It's the same thing with the premise of "men going their own way". In this context, the Christian man is not rejecting God's way, but rather the presentation of what is "God's way" by "leaders" who (a) have arrogated themselves to positions of authority that is not theirs, and (b) attempt to saddle believers with commands and ordinances that are not Biblical mandates.

We're hardly a mutual admiration society over here. I've had my skirmishes with Anakin, Adam/PC, and occasionally Triton.

I have my doubts about the MRA/MGTOW movement in the Church, as my experiences are more congruent with the position that Christian men (women) generally wish to marry and are just having trouble finding the women (men), as the good mates of both sexes who did not marry early are scattered all over the place, and attempting to compensate for a social structure that no longer exists, and dealing with risks that--while overstated--are still higher than they were in prior decades.

When singles are having to assume roles of risk management--and that becomes difficult to do by one's self when dealing with romance--that were once taken care of by the larger community of family and church, the slowdown in marriage is quite understandable. Compounding matters, many churches actually set men and women up for failure in this regard. These matters tend to elude many evangelical leaders, even otherwise bright ones.

This is why you need MGTOWs in the Christian world are necessary, even if there are not a whole bunch of them. That is because there is a ministerial assault against Biblical masculinity. That assault is not new, and it is hardly constrained to the left-leaning feminized denominations.

Breaking the protracted singleness logjam will take far more than blaming the sexes; it will require a fundamental rethinking of the work and ministry of the Church in the lives of believers, their approach to community, their approach to children and youth ministry, and their teaching and preaching regarding masculinity, femininity, and gender relations.

To these matters, the Church is many years late and billions of dollars short.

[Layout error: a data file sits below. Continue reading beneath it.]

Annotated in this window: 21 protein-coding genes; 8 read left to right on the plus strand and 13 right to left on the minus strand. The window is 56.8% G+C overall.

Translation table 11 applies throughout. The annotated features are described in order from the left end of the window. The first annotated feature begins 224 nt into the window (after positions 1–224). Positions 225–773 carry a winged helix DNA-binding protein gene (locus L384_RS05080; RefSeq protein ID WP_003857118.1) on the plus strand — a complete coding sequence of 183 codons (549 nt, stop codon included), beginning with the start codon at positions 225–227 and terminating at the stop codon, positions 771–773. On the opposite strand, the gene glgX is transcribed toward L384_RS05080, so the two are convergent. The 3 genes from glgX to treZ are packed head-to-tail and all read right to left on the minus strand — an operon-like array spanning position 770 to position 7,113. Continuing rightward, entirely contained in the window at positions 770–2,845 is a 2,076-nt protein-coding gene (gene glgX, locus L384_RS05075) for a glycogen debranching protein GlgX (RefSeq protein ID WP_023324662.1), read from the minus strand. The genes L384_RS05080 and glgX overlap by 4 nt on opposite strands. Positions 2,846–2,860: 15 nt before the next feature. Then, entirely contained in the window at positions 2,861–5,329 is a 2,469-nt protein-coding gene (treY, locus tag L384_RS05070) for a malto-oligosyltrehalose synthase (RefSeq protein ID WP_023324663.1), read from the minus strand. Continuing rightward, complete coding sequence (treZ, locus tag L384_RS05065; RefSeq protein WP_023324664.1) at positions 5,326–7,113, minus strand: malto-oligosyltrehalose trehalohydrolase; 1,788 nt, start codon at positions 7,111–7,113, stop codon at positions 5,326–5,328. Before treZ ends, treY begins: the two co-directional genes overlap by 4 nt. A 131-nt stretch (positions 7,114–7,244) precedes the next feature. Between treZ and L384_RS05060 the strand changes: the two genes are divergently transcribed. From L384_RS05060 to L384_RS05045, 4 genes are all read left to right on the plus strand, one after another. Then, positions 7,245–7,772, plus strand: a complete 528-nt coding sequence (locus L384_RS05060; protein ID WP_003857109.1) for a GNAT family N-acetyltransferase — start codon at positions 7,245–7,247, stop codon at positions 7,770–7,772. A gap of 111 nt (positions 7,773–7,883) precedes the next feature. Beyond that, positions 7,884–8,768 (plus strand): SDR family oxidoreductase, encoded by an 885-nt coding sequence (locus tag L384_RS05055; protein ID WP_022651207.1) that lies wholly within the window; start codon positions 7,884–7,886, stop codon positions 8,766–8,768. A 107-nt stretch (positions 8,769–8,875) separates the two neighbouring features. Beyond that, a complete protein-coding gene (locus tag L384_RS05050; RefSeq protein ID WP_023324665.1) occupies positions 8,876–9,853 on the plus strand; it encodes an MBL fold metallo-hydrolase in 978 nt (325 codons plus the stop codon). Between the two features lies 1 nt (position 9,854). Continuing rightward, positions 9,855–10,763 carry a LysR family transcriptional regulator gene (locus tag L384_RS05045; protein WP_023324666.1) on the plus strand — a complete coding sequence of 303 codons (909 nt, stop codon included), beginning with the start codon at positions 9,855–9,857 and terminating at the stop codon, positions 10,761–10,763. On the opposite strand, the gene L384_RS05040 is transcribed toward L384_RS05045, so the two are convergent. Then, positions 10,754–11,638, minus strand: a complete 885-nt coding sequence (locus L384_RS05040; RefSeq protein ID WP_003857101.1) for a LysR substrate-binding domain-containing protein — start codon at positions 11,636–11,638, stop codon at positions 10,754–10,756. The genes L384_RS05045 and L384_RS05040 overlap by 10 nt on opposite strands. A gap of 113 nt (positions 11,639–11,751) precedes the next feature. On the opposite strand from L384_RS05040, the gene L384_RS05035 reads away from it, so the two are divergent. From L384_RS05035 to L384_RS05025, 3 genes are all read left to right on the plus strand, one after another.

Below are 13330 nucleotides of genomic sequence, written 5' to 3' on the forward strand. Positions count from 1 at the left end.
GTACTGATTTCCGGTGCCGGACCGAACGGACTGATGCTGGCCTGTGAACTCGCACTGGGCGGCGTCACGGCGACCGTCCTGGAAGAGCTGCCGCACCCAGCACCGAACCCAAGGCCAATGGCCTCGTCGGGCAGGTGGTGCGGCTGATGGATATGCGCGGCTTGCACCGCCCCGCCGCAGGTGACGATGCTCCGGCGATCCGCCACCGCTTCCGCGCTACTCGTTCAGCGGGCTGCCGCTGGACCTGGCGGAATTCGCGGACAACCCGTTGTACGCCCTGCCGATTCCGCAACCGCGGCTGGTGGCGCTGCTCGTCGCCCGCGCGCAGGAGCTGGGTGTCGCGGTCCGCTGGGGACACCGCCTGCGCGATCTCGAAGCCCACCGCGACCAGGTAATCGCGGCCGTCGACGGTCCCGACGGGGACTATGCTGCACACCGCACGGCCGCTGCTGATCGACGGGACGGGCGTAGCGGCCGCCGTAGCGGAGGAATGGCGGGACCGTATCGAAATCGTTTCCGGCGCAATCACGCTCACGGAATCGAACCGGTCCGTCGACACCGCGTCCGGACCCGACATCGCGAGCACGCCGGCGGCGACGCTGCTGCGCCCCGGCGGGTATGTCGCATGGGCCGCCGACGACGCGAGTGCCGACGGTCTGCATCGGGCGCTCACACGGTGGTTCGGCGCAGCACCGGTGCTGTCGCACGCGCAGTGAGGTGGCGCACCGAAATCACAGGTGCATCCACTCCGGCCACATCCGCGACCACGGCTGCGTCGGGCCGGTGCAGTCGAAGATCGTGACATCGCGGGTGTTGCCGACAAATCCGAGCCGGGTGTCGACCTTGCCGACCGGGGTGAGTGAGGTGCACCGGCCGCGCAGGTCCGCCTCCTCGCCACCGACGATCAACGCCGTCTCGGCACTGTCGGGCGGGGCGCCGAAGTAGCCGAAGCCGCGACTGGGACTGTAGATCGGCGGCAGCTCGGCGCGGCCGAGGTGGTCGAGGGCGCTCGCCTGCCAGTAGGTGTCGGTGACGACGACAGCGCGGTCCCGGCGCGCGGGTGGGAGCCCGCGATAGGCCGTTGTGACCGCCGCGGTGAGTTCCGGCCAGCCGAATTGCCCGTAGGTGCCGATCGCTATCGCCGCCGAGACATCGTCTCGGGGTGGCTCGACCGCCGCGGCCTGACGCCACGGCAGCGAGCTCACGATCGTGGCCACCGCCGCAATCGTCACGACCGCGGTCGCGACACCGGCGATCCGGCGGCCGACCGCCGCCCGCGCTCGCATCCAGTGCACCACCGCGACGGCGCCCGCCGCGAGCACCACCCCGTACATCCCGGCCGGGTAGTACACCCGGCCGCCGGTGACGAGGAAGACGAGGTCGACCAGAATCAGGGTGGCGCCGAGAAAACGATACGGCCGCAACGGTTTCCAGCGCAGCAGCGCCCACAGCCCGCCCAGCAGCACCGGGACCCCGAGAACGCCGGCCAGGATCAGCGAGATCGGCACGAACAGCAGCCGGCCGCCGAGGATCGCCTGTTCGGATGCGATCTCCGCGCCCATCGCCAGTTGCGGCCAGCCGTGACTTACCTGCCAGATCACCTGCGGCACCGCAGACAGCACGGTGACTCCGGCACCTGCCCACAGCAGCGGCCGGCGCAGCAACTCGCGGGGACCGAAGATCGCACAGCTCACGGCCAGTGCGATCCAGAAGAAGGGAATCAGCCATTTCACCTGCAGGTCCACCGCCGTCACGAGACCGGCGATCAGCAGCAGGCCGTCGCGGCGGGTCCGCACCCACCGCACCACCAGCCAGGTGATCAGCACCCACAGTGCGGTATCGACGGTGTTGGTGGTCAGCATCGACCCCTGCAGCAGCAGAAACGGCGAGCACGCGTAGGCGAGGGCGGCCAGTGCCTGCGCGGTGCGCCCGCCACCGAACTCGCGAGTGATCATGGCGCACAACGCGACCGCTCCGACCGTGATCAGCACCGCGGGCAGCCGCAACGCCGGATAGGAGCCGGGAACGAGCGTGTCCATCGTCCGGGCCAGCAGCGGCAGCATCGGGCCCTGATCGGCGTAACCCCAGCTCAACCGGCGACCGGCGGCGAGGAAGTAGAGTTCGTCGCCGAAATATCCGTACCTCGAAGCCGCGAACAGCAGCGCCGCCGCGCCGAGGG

Kicking the men around will accomplish nothing. Both sexes have issues; they have since the Fall. But until the Church becomes part of the solution and reassesses Her teaching, preaching, counsel on such matters--and works constructively with those aspiring to marry, as they did in prior eras--little will change.

Gerv said...

If it's intellectually dishonest to attribute positions and beliefs to people that they don't espouse, what's with the crack about the Israelites? Or the one about "Gerv has decreed that standing up to the status quo is sinful rebellion", even though I said "If you want to reject your culture's definition of masculinity, insofar as it differs from the Biblical definition, fine, great."? I would suggest you might want to remove the plank from your own eye.

I agree there's a difference between what someone believes, and what they should end up believing if they followed through the logical consequences of their initial beliefs. If I've taken things in the latter category and put them in the former, I apologise.

"Every time any man wants to talk about thinking for himself or making his own choices or the such like, all you see is sinful rebellion."

Because if God isn't in the picture, that's what it is. And he doesn't get a mention in either Novasphere's long post or in yours. It's all about "self-conception" and "self-definition". Romans 2:8 - being self-seeking is a sin. Also Matthew 6:33. If you think I'm wrong, I would genuinely appreciate the "chapter and verse".

If you are telling me that the commands of Scripture are more important in your life than the principles of MGTOW, and that you regularly critique and evaluate the latter in the light of the former, then a) I will be very relieved, and b) let's do some of that, as brothers with a Bible open together in front of us. But everything you write, and the quote from Novaseeker, suggest to me that this is not the case. Your MGTOW (or similar) principles are what is foundational for you.

Even in the comment he added here, the same thing shows through:

"As has been discussed endlessly on this blog, our identity is not tied to the opposite sex. It is tied to us, ultimately. Embrace it, in your own way, and find liberation and truth and God, in the process."